Prior to the introduction of extranonce rolling in Stratum V1, miners were only able to modify 2 fields in a block header (nonce and ntime) which they would then hash to search for a solution to a block. Once a miner ran out of new possible combinations, they would need to make a request for more work from the pool (or straight from bitcoind), which was rather inefficient.
Stratum V1 introduced the extranonce field to expand the unique combinations that miners could iterate through when they were assigned some work. By moving this ability to create unique block headers to hash from the pool to the end miners, the whole pooled mining process was made much more efficient.
Besides these significant improvements in the technology, another reason that Stratum V1 was ultimately such a success was that it sent JSON payloads which were human readable and already widely supported in Bitcoin mining clients. JSON came with some overhead (which we’ve reduced significantly by switching to binary in Stratum V2), but it suited the industry needs well at the time.
Stratum V1 was criticized for being initially developed as a secret to the public as no formal BIP was used to describe its implementation. However, it was argued that Stratum V1 is not related to the Bitcoin protocol or implementation — rather it is a custom pooled mining extension which shouldn’t require an official BIP.
Another source of controversy was that, while Stratum V1 was being developed, the community had spent months developing an open-source protocol called “getblocktemplate’ (BIP22) that would supersede the “getwork” protocol. With Stratum V1 being released near the same time, direct adoption for the getblocktemplate protocol suffered. However, it should be noted that the Stratum servers use a getblocktemplate mechanism under the surface, while simply adding a lot of other improvements around it.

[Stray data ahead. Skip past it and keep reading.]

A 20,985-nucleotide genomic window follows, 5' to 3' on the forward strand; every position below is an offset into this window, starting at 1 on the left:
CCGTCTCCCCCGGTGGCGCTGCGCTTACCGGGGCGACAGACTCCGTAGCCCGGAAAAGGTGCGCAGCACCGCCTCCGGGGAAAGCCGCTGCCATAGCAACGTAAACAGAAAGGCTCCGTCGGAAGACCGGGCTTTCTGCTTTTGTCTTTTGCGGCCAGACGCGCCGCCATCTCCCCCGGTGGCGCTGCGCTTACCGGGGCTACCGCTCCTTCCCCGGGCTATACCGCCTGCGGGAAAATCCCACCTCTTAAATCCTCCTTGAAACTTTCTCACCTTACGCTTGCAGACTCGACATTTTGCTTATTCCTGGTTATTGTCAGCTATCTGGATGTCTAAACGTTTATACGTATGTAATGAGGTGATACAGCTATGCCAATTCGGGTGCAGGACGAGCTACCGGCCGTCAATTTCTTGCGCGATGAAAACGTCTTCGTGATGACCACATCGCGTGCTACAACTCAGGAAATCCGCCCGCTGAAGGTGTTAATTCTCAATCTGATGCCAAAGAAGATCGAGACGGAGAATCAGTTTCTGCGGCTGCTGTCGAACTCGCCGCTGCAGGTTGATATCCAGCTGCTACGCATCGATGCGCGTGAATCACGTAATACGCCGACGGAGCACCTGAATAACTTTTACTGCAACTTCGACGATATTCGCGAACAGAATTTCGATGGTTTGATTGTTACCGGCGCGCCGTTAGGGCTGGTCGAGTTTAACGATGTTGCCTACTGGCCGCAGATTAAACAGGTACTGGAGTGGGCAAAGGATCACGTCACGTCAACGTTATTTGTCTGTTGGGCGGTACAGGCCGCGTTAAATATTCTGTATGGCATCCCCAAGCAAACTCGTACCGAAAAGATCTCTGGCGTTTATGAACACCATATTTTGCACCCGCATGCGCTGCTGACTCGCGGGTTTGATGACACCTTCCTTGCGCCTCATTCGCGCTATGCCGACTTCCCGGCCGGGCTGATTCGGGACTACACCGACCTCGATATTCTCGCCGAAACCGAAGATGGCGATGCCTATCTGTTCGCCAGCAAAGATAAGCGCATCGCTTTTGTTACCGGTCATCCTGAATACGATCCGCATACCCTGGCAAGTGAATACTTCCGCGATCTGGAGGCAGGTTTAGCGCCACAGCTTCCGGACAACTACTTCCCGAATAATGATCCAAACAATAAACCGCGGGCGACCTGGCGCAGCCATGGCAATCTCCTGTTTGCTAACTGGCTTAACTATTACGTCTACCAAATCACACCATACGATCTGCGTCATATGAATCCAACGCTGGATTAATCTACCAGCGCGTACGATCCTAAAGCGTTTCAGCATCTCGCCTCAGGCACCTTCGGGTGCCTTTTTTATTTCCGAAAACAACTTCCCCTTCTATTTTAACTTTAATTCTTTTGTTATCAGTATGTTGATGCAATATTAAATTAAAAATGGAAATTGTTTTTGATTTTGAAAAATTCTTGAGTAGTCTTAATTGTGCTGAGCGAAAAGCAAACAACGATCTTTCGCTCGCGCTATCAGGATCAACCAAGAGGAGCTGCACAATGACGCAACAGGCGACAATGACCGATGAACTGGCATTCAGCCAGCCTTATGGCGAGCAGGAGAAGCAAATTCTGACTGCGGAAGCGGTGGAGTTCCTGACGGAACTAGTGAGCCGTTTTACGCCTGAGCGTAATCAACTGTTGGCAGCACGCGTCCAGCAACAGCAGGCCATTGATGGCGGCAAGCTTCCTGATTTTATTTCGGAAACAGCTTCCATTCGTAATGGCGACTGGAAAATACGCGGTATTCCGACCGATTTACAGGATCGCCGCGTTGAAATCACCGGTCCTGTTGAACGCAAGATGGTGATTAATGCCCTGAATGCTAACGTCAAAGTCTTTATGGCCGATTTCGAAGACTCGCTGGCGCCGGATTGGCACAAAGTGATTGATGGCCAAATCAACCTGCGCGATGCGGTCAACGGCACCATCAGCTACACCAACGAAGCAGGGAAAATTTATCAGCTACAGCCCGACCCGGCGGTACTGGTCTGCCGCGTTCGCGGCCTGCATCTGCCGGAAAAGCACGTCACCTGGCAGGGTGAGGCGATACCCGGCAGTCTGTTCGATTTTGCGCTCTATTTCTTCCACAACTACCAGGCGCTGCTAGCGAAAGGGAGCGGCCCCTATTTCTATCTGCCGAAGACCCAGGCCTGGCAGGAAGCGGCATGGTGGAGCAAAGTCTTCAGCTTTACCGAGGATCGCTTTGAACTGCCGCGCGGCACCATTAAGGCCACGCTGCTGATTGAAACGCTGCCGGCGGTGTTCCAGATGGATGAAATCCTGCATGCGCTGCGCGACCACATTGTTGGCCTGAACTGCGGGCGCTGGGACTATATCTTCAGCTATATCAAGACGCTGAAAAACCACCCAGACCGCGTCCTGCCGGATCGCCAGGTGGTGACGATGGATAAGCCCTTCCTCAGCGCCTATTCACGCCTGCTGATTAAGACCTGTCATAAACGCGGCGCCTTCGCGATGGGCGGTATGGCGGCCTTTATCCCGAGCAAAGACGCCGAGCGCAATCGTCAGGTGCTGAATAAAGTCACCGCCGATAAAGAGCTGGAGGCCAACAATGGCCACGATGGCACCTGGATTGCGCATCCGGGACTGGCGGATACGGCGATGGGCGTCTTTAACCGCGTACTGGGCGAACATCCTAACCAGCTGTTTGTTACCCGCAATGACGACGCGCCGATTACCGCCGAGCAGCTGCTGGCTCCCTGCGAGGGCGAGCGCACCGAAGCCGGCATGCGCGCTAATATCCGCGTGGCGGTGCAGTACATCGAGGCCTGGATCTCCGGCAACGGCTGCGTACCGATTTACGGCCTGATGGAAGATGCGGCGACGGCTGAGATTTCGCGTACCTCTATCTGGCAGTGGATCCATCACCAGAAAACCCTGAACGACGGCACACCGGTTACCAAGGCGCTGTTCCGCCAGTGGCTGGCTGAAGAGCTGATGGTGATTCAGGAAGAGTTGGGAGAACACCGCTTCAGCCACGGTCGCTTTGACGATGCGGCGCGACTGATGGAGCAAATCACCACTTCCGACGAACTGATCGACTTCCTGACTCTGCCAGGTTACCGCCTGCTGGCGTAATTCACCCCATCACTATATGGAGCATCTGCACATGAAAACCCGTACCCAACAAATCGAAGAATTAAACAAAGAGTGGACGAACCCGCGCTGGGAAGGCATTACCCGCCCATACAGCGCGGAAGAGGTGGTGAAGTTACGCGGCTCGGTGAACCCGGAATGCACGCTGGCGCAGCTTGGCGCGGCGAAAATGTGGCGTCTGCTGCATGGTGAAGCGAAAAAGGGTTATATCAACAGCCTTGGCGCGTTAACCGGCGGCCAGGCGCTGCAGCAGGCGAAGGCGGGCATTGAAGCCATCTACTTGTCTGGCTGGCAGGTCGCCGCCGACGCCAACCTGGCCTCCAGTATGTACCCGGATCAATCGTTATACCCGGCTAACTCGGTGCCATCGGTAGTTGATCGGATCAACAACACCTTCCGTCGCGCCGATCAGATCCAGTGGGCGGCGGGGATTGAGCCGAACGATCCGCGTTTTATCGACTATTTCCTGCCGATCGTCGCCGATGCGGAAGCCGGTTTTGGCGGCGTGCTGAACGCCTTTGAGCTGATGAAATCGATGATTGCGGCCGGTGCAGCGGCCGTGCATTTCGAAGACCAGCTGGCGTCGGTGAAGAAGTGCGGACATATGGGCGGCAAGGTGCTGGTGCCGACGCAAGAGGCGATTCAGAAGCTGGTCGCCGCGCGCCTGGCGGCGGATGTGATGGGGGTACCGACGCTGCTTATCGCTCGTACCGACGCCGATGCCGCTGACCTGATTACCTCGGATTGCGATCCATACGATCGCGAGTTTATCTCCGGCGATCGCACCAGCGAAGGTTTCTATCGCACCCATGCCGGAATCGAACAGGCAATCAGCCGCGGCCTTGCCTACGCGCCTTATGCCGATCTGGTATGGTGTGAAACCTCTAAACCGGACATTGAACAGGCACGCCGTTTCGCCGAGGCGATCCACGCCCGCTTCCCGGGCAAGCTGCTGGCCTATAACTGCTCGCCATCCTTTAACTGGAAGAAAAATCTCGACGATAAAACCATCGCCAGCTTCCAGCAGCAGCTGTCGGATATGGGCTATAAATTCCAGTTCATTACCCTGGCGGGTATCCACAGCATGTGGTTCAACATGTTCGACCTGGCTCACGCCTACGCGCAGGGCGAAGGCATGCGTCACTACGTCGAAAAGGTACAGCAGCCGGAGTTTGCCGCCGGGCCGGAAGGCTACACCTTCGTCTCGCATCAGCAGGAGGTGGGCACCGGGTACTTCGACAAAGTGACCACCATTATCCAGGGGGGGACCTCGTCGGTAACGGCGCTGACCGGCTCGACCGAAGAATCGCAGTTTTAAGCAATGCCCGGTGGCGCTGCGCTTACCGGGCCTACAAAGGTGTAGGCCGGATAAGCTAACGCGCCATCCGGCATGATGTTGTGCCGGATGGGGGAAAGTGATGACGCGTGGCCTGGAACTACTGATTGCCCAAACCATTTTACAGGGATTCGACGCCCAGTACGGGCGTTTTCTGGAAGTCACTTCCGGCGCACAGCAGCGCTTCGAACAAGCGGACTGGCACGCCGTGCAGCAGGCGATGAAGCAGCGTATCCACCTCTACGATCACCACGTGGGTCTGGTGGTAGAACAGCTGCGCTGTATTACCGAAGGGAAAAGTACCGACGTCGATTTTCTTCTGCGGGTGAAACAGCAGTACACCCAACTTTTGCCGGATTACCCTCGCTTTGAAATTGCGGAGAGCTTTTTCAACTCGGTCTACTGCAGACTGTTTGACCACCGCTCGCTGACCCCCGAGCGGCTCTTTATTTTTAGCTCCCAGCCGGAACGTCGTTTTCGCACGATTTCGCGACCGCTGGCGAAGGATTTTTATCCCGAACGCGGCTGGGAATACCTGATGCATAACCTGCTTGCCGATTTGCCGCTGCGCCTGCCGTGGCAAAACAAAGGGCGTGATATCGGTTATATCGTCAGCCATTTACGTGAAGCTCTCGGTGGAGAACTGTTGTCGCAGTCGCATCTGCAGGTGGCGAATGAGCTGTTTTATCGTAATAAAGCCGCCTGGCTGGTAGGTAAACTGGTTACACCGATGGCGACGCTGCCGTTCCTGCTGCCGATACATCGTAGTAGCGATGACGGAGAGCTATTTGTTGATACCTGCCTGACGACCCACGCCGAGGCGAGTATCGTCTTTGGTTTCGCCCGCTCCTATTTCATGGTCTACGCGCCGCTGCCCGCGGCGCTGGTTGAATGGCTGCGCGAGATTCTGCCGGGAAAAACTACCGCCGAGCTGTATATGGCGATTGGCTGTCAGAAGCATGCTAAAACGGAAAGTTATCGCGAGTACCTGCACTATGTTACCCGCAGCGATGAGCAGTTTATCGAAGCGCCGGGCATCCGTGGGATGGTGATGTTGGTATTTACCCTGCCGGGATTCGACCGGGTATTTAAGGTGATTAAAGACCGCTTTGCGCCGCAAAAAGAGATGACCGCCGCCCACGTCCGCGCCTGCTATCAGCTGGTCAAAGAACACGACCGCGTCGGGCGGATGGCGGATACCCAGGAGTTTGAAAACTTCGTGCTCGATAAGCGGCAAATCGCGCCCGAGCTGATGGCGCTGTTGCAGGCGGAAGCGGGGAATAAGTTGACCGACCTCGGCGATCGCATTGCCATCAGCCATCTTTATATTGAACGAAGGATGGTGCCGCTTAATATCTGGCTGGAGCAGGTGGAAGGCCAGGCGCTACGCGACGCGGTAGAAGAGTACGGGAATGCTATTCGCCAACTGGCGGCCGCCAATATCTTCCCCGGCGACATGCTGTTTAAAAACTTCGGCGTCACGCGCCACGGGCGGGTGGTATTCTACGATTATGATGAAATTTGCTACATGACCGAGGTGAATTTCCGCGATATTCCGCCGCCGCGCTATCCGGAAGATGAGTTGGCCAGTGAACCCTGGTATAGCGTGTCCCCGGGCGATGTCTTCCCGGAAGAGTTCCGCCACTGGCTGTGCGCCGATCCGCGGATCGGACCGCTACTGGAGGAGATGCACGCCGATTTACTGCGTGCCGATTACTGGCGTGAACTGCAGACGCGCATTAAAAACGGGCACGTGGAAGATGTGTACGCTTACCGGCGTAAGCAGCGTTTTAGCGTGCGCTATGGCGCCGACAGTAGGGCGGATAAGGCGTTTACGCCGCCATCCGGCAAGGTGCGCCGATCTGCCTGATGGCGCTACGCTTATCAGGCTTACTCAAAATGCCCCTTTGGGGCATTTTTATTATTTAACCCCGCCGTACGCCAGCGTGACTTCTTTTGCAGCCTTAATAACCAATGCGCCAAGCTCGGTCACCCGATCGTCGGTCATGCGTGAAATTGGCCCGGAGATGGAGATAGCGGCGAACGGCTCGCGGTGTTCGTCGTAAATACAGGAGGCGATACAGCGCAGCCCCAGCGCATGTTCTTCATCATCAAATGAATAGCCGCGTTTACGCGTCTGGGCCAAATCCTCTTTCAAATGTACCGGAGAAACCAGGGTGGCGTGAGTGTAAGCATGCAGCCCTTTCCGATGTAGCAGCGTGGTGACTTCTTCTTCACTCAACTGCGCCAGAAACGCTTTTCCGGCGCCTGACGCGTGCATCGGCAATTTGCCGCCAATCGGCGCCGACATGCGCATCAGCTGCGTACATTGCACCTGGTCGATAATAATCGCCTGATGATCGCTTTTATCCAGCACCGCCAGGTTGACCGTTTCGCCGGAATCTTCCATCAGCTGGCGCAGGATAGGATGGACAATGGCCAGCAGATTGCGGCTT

Unfortunately, the one significant downside of not using the getblocktemplate solution was that miners lost the ability to construct their own block templates (i.e. choose which transactions are in the blocks they mine.) Although this doesn’t harm the economic incentives of mining at all because miners are all incentivized to include the highest fee transactions in their blocks, it does introduce a vulnerability if pool operator(s) were to be compromised. This is why we are reintroducing the ability for miners to construct their own blocks in Stratum V2.
Finally, there’s the matter of security. As Ruben Recabarren pointed out in his paper, Hardening Stratum, the Bitcoin Pool Mining Protocol, Stratum V1 is vulnerable to possible man-in-the-middle attacks. Although no significant cases of "hashrate hijacking" have been reported, it's possible that they can occur undetected, making it all the more critical that the Bitcoin mining industry moves on to a more secure protocol. Hashrate hijacking prevention is another key feature of Stratum V2.
Ultimately, Stratum V1 has served its role magnificently as the pooled mining protocol used throughout the mining world. With that being said, there is room for improvement, and that’s why we (Jan Capek and Pavel Moravec) along with Matt Corallo have introduced Stratum V2.
“It solves historical technical and security issues, it is generally much more efficient and it allows some advanced use cases like work selection or easier mining farm management,” Braiins co-CEO Pavel Moravec told Bitcoin Magazine. “This should have been done years ago, really.”
However, much has changed since the original stratum protocol was published in 2012. A single ASIC mining machine today is capable of producing greater hashrate than the entire Bitcoin network had back then (approximately 20 TH/s). Stratum V2 is the solution for the continued evolution of the Bitcoin mining industry.